Parents…….this happens time and time again. Let the kids drive the college research and decision process on where they would like to go.
    It’s not about the parents and their hoped-for bragging rights.
    Let me rephrase that……too often IT IS about that, but it shouldn’t be……and if in your case you make it that way, regret may be coming down the line for you and your spouse……. and your child.
    Your regrets I don’t care about because you should have known better.
    Think about your child.

    • Spot on Tim, let’s hope it resonates. I encourage parents to read the story again, read Tim’s reply again. It’s not about you, ‘it’s about the kid.’ (stolen from Good Will Hunting but I’m sure you all get the point)

  8. So many wonderful but wacky and worrying things about youth sports. And not just the specialized sports — similar things are happening in the big team sports as well. I know a guy who writes middle grade books about this subject, and they’re supposedly pretty good. 🙂 The next one is coming out in March. https://www.amazon.com/Rivals-Tommy-Greenwald/dp/1419748270/ref=sr_1_1?dchild=1&keywords=rivals+by+tommy+greenwald&qid=1596487481&sr=8-1

  9. As a Westport parent with two children in high school this is so disappointing to read. Clearly the jig is up on squash and water polo. While its too late for us high school parents, there’s still time for middle schoolers to discover the next sport that offers an Ivy ticket. Here’s a start: https://www.amexessentials.com/niche-trend-sports/. Personally I think Underwater Hockey and Chess Boxing hold a lot of promise for maximizing our childrens’ college prospects.

  10. Jeffrey Jones

    Gee…, and Lori Loughlin’s name is nowhere to be seen in Comments. What does that mean?
    My wife and I hail from Westport. Our sons were raised in assorted East Coast towns, first Branford, where they came home from school early in their elementary years and said, “There’s nuthin’ to do…!”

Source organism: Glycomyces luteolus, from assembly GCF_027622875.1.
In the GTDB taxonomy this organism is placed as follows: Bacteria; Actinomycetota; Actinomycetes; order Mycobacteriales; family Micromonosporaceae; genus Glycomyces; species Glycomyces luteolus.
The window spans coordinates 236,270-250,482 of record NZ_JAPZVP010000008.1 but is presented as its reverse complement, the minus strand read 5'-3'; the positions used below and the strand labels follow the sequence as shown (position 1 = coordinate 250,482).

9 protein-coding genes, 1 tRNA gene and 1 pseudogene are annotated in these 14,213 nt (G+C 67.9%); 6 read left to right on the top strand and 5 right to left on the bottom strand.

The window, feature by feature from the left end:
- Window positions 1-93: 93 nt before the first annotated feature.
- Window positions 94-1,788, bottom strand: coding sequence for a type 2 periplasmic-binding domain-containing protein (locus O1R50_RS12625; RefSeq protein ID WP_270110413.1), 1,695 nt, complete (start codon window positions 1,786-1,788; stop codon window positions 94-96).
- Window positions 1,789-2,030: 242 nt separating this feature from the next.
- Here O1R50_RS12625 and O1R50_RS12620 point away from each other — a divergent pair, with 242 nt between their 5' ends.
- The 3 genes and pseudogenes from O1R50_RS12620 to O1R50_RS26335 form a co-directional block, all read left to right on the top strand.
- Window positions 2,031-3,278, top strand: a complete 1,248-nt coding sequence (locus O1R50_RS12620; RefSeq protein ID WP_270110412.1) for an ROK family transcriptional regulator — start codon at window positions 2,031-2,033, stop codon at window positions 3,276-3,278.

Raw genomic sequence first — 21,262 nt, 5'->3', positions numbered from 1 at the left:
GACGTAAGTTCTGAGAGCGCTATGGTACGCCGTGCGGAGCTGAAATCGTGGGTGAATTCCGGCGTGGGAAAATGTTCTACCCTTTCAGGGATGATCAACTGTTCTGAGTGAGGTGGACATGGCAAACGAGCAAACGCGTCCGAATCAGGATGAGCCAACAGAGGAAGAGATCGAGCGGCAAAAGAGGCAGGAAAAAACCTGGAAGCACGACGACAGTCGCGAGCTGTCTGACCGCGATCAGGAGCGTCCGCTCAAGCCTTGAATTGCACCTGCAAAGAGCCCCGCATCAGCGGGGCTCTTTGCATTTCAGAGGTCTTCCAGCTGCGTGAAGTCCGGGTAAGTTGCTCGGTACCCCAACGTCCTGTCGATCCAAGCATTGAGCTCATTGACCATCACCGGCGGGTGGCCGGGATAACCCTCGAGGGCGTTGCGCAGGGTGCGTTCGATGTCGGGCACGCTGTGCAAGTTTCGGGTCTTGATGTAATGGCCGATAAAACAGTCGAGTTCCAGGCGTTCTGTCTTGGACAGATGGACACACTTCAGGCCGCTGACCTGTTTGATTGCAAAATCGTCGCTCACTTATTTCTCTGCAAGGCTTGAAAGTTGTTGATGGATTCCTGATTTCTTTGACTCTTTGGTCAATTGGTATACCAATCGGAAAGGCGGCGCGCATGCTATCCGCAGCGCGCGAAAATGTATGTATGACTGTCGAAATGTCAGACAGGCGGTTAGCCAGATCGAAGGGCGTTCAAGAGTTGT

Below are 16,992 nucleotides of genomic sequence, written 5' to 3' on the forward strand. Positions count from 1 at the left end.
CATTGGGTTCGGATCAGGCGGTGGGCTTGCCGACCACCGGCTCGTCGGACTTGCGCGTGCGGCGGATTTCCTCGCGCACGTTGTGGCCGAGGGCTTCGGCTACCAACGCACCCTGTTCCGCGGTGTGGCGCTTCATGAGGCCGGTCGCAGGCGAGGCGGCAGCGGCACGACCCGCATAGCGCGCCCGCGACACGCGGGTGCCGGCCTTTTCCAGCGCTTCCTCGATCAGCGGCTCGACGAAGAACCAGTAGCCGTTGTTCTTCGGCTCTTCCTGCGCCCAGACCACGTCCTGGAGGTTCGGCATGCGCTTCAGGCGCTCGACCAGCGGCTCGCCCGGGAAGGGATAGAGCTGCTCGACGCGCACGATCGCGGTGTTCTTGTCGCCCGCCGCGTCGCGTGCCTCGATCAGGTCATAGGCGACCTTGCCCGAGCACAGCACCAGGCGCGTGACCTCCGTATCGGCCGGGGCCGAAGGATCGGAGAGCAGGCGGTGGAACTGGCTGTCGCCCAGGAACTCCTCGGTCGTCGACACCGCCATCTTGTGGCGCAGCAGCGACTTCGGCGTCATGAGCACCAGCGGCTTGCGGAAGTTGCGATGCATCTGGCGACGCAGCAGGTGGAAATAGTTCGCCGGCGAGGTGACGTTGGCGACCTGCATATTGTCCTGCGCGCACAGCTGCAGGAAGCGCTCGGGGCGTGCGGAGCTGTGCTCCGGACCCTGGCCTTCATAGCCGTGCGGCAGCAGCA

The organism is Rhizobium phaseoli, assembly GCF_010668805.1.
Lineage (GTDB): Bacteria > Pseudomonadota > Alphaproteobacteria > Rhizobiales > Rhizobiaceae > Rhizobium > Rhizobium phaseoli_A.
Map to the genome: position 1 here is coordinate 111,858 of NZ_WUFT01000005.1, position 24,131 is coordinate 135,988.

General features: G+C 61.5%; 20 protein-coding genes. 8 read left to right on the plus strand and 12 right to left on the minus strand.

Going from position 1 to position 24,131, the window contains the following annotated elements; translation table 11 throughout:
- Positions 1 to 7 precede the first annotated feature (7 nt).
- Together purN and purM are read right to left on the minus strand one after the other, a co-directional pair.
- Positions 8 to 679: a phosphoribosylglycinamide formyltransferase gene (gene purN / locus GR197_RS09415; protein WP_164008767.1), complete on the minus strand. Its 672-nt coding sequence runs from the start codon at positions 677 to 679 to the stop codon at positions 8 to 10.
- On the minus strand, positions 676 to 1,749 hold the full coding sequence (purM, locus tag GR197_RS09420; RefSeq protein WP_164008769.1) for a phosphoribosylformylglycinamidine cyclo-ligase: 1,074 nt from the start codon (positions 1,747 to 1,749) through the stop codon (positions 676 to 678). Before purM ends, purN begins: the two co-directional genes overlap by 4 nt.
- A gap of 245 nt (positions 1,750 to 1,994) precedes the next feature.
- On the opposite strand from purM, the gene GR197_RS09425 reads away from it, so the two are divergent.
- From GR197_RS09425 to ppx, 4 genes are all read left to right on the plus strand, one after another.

The next week they were playing in a Rec League soccer group. Then came swimming. Then basketball, baseball/LL. More soccer and repeat seasonally. So many sports, so little time. Weekend swim meets for two, three days. Nuthin’ to do….
    LAX showed up in high school. Water polo, too. But it was all the boys. We were chauffeurs, Did laundry, booked them on their homework ’til it was done. What came of all that?
    All-American swimming and water polo. All-American baseball, with a trip to the Div III world series.
    They appear to be well-adjusted and raising families.
    I can’t imagine any other way to get it done.

    Best of luck to all athletes and parents. Keep your horizon level and in focus.

  11. James Waldron

    DIII baseball schools, or any DIII schools for that matter do not offer athletic scholarships. Merit yes, academic, yes, not athletic. No matter how you spin it. I guess the point of Ruth’s story is no parent’s are spending money & time trying to get their child looks at a DIII school as stated by that lovely Stamford mom.

    • James, you are right that D3 schools do not offer athletic scholarships. But neither do the Ivies. I think a top D3 academic institution such as Williams is absolutely considered a very desirable school by many parents and kids; and, as with the Ivies, success in a high school varsity sport can help pave the way for admission. The recent lawsuit against Harvard showed just how helpful being targeted as an athletic recruit by the coaching staff can be in the admissions process.

      All I can say is, I am very thankful I grew up playing sports in the 1960s because there was no parental pressure of any kind on us, recruiting in my sport (soccer) was virtually non-existent, and we had the great joy of playing in lots of pick-up games. On the other hand, this was pre-Title IX so, for girls, unfortunately the opportunities were much more limited then. So, in that respect, things are clearly better now.

  12. Mark Bachmann

    Ms. Barrett’s Atlantic article is superbly well-written and probes way beyond its ostensible focus. There’s a message here about the dysfunctional values that seem to be overwhelming America’s upper classes. The parents portrayed here are making themselves miserable and setting their kids up for failure. Nobody wins in the end because nothing is ever good enough.

    I’m a firm believer in the social benefits to be derived from healthy competition, but this is something else.

    The phrase “Hunger Games for the Ruling Class” is one that became stuck in my mind.

  13. And at the end of the day, nobody gives a damn where you went to college unless a) they went to the same school, b) they went to an arch-rival school, or c) they are more impressed by nonsense like what decals are on the back of your car than by who you are and what you’re capable of.